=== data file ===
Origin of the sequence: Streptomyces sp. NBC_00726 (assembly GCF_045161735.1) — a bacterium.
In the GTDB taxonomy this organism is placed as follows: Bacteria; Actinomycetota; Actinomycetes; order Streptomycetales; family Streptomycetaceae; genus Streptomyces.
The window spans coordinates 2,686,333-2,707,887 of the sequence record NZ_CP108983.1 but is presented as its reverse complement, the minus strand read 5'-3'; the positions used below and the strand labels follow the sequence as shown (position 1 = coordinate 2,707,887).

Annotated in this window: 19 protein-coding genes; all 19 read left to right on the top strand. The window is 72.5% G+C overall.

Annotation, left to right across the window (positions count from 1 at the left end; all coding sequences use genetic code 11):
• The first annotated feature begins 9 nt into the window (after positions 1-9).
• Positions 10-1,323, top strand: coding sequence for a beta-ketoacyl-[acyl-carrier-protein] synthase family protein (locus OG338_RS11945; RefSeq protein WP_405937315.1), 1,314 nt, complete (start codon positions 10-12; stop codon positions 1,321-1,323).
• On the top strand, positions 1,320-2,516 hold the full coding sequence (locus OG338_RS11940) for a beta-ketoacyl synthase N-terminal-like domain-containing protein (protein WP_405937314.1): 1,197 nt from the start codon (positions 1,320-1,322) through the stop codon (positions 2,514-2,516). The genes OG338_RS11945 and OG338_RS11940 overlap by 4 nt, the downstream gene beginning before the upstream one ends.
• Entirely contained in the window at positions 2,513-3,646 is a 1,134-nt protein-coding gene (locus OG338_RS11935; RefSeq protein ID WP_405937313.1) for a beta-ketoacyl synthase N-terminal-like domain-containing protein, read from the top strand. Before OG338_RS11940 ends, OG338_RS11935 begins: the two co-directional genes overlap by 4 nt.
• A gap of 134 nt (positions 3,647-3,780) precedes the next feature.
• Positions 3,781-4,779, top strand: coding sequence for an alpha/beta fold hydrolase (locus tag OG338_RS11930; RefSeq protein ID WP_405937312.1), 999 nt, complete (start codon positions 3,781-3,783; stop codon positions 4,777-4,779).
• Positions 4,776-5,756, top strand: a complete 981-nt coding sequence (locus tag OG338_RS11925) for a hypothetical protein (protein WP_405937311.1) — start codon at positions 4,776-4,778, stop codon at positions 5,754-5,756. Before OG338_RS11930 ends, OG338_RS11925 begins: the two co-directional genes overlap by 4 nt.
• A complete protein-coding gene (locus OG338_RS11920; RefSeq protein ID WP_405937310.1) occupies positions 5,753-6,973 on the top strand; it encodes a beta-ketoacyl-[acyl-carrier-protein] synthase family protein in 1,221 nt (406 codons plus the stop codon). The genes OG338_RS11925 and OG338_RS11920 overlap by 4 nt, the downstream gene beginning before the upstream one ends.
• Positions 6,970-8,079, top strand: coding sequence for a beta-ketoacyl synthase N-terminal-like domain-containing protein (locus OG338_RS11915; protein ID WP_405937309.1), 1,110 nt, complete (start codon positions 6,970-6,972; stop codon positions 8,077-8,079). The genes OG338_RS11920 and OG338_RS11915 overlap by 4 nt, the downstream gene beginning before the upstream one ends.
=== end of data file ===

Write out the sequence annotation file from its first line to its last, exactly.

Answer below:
Origin of the sequence: Streptomyces sp. NBC_00726 (assembly GCF_045161735.1) — a bacterium.
In the GTDB taxonomy this organism is placed as follows: Bacteria; Actinomycetota; Actinomycetes; order Streptomycetales; family Streptomycetaceae; genus Streptomyces.
The window spans coordinates 2,686,333-2,707,887 of the sequence record NZ_CP108983.1 but is presented as its reverse complement, the minus strand read 5'-3'; the positions used below and the strand labels follow the sequence as shown (position 1 = coordinate 2,707,887).

Annotated in this window: 19 protein-coding genes; all 19 read left to right on the top strand. The window is 72.5% G+C overall.

Annotation, left to right across the window (positions count from 1 at the left end; all coding sequences use genetic code 11):
• The first annotated feature begins 9 nt into the window (after positions 1-9).
• Positions 10-1,323, top strand: coding sequence for a beta-ketoacyl-[acyl-carrier-protein] synthase family protein (locus OG338_RS11945; RefSeq protein WP_405937315.1), 1,314 nt, complete (start codon positions 10-12; stop codon positions 1,321-1,323).
• On the top strand, positions 1,320-2,516 hold the full coding sequence (locus OG338_RS11940) for a beta-ketoacyl synthase N-terminal-like domain-containing protein (protein WP_405937314.1): 1,197 nt from the start codon (positions 1,320-1,322) through the stop codon (positions 2,514-2,516). The genes OG338_RS11945 and OG338_RS11940 overlap by 4 nt, the downstream gene beginning before the upstream one ends.
• Entirely contained in the window at positions 2,513-3,646 is a 1,134-nt protein-coding gene (locus OG338_RS11935; RefSeq protein ID WP_405937313.1) for a beta-ketoacyl synthase N-terminal-like domain-containing protein, read from the top strand. Before OG338_RS11940 ends, OG338_RS11935 begins: the two co-directional genes overlap by 4 nt.
• A gap of 134 nt (positions 3,647-3,780) precedes the next feature.
• Positions 3,781-4,779, top strand: coding sequence for an alpha/beta fold hydrolase (locus tag OG338_RS11930; RefSeq protein ID WP_405937312.1), 999 nt, complete (start codon positions 3,781-3,783; stop codon positions 4,777-4,779).
• Positions 4,776-5,756, top strand: a complete 981-nt coding sequence (locus tag OG338_RS11925) for a hypothetical protein (protein WP_405937311.1) — start codon at positions 4,776-4,778, stop codon at positions 5,754-5,756. Before OG338_RS11930 ends, OG338_RS11925 begins: the two co-directional genes overlap by 4 nt.
• A complete protein-coding gene (locus OG338_RS11920; RefSeq protein ID WP_405937310.1) occupies positions 5,753-6,973 on the top strand; it encodes a beta-ketoacyl-[acyl-carrier-protein] synthase family protein in 1,221 nt (406 codons plus the stop codon). The genes OG338_RS11925 and OG338_RS11920 overlap by 4 nt, the downstream gene beginning before the upstream one ends.
• Positions 6,970-8,079, top strand: coding sequence for a beta-ketoacyl synthase N-terminal-like domain-containing protein (locus OG338_RS11915; protein ID WP_405937309.1), 1,110 nt, complete (start codon positions 6,970-6,972; stop codon positions 8,077-8,079). The genes OG338_RS11920 and OG338_RS11915 overlap by 4 nt, the downstream gene beginning before the upstream one ends.